The Health and Tradition of Yerba Mate

Dec, 05, 2012

By Asha Kreiling

Although I love the aroma and flavor of coffee, I stopped drinking it because it upset my stomach, gave me headaches, and made me jittery and a little bit addicted. Then I discovered yerba mate and fell in love. I like the drink primarily for its robust taste and its stimulating properties that energize me without the jitters, but yerba mate is said to have a number of other medicinal properties and health benefits that make it increasingly popular in North America.

Yerba mate is a tree species, part of the holly genus in the Aquifoliaceae plant family. It is indigenous to subtropical highlands of South American countries Uruguay, Paraguay, Argentina, and Brazil. “Yerba” means herb in Spanish, even though yerba mate is a small tree, not an herbaceous plant. “Mate” refers to the dried leaves as well as the cup used to drink the beverage. Traditionally, drinking yerba mate is a common social and ceremonial practice. Dried leaves and stems are steeped in a mate, a hollow gourd; and a metal filtering straw, called a bombilla, is used to sip the beverage. Unlike tea, yerba mate leaves are shared among friends until they lose flavor by repeatedly pouring hot water over them. A cebador/a, the mate server, will prepare the drink for a group of friends, refilling the gourd with water as it is passed to each person. Since I don’t own a gourd or a bombilla, a french press works just fine.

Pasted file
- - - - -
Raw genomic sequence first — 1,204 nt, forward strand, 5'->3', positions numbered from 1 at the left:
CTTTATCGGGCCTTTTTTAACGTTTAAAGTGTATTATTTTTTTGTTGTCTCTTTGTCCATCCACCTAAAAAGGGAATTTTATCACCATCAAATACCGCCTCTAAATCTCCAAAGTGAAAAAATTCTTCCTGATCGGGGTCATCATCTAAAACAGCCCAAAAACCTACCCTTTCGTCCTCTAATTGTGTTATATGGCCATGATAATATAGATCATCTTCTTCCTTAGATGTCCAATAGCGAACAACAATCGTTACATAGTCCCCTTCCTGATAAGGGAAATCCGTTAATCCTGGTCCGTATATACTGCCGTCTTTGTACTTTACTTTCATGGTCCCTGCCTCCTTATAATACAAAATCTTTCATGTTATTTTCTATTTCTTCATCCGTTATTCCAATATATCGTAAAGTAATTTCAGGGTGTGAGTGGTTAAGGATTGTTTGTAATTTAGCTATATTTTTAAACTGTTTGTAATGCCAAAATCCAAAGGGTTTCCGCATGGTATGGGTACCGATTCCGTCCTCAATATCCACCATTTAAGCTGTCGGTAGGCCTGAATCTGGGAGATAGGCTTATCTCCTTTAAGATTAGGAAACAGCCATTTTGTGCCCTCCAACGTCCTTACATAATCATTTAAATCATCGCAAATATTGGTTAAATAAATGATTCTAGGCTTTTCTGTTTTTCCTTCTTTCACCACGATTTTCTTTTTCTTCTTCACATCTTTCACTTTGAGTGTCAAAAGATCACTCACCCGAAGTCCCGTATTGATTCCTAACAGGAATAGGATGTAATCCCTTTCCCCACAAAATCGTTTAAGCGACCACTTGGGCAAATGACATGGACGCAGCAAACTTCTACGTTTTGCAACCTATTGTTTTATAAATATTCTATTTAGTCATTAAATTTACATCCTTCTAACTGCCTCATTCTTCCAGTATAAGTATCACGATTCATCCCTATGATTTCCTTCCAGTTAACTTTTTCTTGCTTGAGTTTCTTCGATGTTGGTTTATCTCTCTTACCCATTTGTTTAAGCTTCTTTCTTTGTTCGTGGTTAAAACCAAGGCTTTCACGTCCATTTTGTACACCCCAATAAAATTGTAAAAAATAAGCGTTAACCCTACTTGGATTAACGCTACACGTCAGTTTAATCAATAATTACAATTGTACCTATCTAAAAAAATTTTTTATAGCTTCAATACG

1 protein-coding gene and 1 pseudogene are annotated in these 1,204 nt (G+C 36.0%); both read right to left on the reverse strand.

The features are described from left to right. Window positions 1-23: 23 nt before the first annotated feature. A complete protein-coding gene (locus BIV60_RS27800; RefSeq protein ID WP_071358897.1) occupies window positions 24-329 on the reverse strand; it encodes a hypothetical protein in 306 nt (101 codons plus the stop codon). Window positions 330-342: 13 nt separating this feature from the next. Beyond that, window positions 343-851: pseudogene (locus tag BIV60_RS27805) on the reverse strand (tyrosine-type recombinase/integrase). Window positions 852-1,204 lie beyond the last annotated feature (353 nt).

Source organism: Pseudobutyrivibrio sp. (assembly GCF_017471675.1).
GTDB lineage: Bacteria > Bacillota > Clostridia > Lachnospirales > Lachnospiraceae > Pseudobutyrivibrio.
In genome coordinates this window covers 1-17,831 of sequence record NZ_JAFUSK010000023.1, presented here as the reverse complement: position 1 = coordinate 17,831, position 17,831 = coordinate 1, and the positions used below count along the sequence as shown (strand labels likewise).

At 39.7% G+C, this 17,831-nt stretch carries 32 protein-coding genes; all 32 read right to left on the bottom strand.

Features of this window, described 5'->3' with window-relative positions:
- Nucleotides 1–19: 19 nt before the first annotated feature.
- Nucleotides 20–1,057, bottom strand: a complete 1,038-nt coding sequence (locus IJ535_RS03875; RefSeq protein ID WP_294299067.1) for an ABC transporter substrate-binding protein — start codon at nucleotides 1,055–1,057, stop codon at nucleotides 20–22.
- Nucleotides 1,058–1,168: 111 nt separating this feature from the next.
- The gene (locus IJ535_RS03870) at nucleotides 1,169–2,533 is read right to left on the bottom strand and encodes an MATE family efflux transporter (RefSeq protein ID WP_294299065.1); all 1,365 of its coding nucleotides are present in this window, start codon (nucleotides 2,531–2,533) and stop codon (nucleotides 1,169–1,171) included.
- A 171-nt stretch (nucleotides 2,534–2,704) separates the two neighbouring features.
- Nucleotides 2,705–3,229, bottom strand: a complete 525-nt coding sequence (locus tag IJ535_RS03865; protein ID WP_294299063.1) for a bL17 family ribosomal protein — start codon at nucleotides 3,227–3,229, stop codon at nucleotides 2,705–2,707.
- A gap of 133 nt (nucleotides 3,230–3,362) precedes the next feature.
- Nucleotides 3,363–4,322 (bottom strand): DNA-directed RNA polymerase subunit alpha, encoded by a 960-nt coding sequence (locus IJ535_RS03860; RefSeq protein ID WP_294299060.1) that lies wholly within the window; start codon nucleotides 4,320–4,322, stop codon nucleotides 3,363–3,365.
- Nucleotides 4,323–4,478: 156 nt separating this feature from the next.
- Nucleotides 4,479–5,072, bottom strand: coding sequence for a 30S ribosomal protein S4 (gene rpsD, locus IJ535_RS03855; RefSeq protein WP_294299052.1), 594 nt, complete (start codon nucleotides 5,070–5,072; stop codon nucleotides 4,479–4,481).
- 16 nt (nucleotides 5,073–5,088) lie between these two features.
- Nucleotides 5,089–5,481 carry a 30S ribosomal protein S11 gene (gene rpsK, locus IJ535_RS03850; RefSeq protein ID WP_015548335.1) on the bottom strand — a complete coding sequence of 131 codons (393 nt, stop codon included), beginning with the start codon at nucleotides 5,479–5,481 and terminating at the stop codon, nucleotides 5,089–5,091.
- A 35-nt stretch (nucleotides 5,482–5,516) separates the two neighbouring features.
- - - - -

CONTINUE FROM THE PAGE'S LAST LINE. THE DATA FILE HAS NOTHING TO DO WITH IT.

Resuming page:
Yerba mate drink contains various vitamins and minerals including A, C, E, B vitamins, calcium, manganese, iron, selenium, potassium, magnesium, phosphorus, and zinc. Studies have shown that it contains more antioxidants and polyphenols (which have been found to assist in disease prevention) than green tea and other tea drinks. Read more here

While most yerba mate product packaging will list caffeine in its nutritional content, some research has shown that the drink actually contains another similar xanthine, called mateine, which stimulates the central nervous system without the crash or addictive properties that coffee exhibits.

Yerba mate is also a mild diuretic, helping the digestive system to function more efficiently. It stimulates increased production of bile and other gastric acids, thus promoting cleansing waste elimination. Yerba mate boosts energy and metabolism, therefore helping to maintain or lose weight.

There has been recent controversy over yerba mate and its association with cancer risks, but studies remain inconclusive. Click here to read a scientific study Much of the concern is over the Polycyclic Aromatic Hydrocarbons (PAHs) content in most smoke-dried yerba mate. PAHs are chemicals present in the environment and are carcinogenic at high concentrations. Many smoked or roasted foods and beverages such as fish, meat, tea and coffee found in the normal American diet contain small amounts of PAHs. Most yerba mate brands, like Guayaki and ECO TEAS, found in stores sell air-dried, unsmoked yerba mate which have significantly lower levels of PAHs than traditional smoke-dried versions. Researchers and manufacturers assure that drinking yerba mate will not expose you to any PAH levels above what is found in a normal diet and should not cause concern.

Asha Kreiling

Asha Kerilling wrote for Green-Mom.com in 2012 and 2013. She is now working in environmental policy analysis and implementation in US cities.

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